How will lunch time/break time work to ensure children are safe?
There will be no on site catering. Pupils will be expected to bring their own packed lunch into school and will eat lunch in the classrooms within their groups. Lunch times and break times will be staggered to ensure appropriate social distancing.
How will you make school safe for my child?
In addition to social distancing and hygiene measures mentioned above, we will
give children a designated classroom and group, to minimise the opportunity for mixing.
regularly cleaning the setting and resources will take place.
regularly clean the children’s personal resources (pencils etc)
Not allow children to bring in their own resources such as pencil cases.
Use PPE such as gloves, aprons, masks, hand sanitiser and anti-bac wipes as identified in our Risk assessments.
Confine resources to rooms to minimise sharing and when sharing is essential, clean resources before transference
Stagger lunchtimes and playtimes.
Carry out a corridor protocol- one way systems, where possible and keep clear corridor spaces as far as is practical to allow maximum width space for walking
Be vigilant in identifying children with symptoms, isolate them and ask parents to collect them
Employ a set of agreed non-negotiables on safety in the classroom agreed by all staff. These will make every attempt to maintain social distancing for staff and pupils and limit any potential contact.
Removal of unnecessary items from classrooms
Removal of soft furnishing, soft toys and toys that are hard to clean.
Will my child be expected to share resources, such as pens and pencils?
No. Individual plastic zipped folders will be provided for each pupil with a pen, pencil, rubber and workbooks. Folders will be cleaned at the end of the day after use, and stored until the child returns to school.
I’m a keyworker and my child has been in the childcare provision throughout…
Your child will be offered a place in the Hub class and they can attend every day. Key workers will need to provide evidence that they are eligible for a place.
Will everyone arrive at school at the same time causing an increase in risk?
The schools will organise a staggered drop off and collection time for pupils. Children from Year 1 to Year 6 will enter the site from the main gate. Parents will not enter the site and will leave/greet the children at the gate.
The gate will be manned by a member of staff who will greet the children. 2m lines on the floor have been marked to support social distancing from the main gate to the main entrance of the school.
Entry to school will be weather dependent:
Dry days: Year 1 - Year 6 children will use hand sanitiser at the year 2 gate and then walk through the school yard to their individual classrooms. Staff will support the route in the first instance. On entering the classroom, children will wash their hands.
Wet days: Year 1 - Year 6 children will enter school at the main entrance where they will use hand sanitiser before walking down the corridor to their classroom. On entering their classroom, they will wash hands.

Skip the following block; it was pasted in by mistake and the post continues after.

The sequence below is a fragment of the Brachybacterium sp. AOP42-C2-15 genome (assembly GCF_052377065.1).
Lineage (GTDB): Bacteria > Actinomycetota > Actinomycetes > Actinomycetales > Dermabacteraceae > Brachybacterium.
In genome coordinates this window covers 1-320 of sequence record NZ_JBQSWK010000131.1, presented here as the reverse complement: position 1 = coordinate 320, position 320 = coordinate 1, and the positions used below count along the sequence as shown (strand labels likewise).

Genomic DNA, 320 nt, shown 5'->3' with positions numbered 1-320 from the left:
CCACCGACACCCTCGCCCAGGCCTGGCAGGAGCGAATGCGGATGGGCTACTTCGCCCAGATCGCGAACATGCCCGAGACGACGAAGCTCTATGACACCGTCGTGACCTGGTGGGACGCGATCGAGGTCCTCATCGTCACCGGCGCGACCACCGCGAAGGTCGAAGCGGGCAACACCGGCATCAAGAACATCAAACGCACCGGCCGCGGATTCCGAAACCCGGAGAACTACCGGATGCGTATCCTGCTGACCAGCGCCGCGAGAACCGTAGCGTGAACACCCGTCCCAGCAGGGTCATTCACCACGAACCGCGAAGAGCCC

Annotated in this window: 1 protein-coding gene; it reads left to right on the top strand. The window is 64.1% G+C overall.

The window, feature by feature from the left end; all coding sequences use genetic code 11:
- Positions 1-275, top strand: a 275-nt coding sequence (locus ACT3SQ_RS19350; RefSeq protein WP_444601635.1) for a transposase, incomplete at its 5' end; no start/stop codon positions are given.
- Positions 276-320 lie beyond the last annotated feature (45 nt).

Reception children will use the gate next to the external car park. There will be a hand sanitiser station at the reception gate for children to use on entry to the site. Parents will not enter the site and will leave/greet the children at their respective gates. On entry to the building reception children will wash their hands
Will the school have assembly/acts of worship?
Small groups will have an opportunity for reflection within their daily group sessions, but there will be no mass gatherings or daily acts of worship as a school.
My child is feeling anxious about coming back to school, how can I prepare him/her?
You will need to prepare your child by talking about what school was like and what it will be like now. It will be different. We will help you to prepare for this, year group booklets will follow at the beginning of next week with further detail of each year’s expectations. We aim to provide photos and possible videos to support the transition back into school for pupils.
Sharing social stories can be really helpful for young children and help to express the situation in a clear factual way, reducing emotional responses.
It will be important to encourage your child to talk about their experiences in ‘lockdown’ and that this period is now ending.
Will children go straight back into normal lessons following the curriculum?
No. The initial focus, for as long as we feel necessary, will be on supporting personal, social, health and emotional aspects of learning to support children’s wellbeing. They have all gone through an incredible period of change and experienced loss on a number of different levels. All have had changes in routine, loss of communication etc and some may have sadly even experienced the loss of a family member. This shouldn’t be ignored.
The Welsh Minister has suggested this will be a time for us all to ‘Catch up, Check in and prepare for summer and September and there will be a ‘light touch’ emphasis on Learning.
Learning in school will follow the same topic based approach as home learning has done up to this point and will place a great emphasis on health and wellbeing.
How will you support my child’s emotional wellbeing?
In addition to that mentioned above, our very experienced team of staff will be available to provide support and our ALNC0 will all work to ensure that children’s needs are met.
There will be plenty of opportunities for children to discuss their feelings, play, rebuild friendships and have ‘break out’ or ‘chill out’ spaces for times when they may feel overwhelmed.
Will staff and children wear masks or PPE?
The Government guidelines state, ‘The majority of staff in education settings will not require PPE beyond what they would normally need for their work, even if they are not always able to maintain a distance of 2 metres from others. PPE is only needed in a very small number of cases including:
children, young people and students whose care routinely already involves the use of PPE due to their intimate care needs should continue to receive their care in the same way
if a child, young person or other learner becomes unwell with symptoms of coronavirus while in their setting and needs direct personal care until they can return home. A fluid-resistant surgical face mask should be worn by the supervising adult if a distance of 2 metres cannot be maintained. If contact with the child or young person is necessary, then disposable gloves, a disposable apron and a fluid-resistant surgical face mask should be worn by the supervising adult. If a risk assessment determines that there is a risk of splashing to the eyes, for example from coughing, spitting, or vomiting, then eye protection should also be worn.’